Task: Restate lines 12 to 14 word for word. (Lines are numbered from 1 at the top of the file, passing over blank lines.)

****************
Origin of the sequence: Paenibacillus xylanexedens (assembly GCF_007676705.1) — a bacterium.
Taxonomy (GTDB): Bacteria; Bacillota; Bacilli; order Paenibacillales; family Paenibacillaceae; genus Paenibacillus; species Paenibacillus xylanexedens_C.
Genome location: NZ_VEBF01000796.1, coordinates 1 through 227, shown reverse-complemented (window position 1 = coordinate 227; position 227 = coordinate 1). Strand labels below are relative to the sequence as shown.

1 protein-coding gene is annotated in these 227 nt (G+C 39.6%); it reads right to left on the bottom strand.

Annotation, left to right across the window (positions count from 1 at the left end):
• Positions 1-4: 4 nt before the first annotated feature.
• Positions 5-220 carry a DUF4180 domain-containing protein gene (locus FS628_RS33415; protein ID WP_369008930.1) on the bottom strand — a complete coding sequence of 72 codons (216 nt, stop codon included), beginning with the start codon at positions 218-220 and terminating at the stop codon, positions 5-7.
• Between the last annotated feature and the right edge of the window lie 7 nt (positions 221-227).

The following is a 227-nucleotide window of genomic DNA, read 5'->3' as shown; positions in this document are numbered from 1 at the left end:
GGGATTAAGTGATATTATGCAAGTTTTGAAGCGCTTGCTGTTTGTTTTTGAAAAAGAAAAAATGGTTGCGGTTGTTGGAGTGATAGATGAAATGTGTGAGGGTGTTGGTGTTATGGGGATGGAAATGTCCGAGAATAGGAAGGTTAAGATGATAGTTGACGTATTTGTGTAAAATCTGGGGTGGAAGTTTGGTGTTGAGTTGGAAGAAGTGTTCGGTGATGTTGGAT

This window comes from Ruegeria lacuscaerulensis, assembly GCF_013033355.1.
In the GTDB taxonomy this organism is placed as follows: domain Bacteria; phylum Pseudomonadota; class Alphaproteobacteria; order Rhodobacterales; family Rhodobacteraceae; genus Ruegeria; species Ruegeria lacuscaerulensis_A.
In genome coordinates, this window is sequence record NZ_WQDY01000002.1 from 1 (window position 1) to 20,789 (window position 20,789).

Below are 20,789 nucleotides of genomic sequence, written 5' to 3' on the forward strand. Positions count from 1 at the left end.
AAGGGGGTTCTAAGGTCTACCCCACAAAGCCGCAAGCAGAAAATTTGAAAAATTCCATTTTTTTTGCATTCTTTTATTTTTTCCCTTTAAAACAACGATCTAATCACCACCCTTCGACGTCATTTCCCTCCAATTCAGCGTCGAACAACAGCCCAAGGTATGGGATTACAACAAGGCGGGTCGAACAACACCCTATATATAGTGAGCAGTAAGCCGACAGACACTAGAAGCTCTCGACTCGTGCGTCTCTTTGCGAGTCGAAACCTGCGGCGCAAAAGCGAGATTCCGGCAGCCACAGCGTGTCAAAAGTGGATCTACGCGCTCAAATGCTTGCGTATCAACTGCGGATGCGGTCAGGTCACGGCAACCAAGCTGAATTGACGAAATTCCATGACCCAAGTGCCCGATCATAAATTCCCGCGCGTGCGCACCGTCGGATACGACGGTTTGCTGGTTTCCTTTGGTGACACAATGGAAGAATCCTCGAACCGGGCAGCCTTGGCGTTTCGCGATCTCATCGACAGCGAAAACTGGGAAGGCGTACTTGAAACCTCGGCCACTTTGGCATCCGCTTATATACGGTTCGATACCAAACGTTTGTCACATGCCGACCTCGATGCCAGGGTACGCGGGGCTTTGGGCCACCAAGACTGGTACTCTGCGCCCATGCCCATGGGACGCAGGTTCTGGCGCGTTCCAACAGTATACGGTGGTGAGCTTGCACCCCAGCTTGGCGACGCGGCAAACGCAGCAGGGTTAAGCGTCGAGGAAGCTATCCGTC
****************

In the GTDB taxonomy this organism is placed as follows: domain Bacteria; phylum Pseudomonadota; class Alphaproteobacteria; order Rhodobacterales; family Rhodobacteraceae; genus Ruegeria; species Ruegeria lacuscaerulensis_A.
In genome coordinates, this window is sequence record NZ_WQDY01000002.1 from 1 (window position 1) to 20,789 (window position 20,789).

Below are 20,789 nucleotides of genomic sequence, written 5' to 3' on the forward strand. Positions count from 1 at the left end.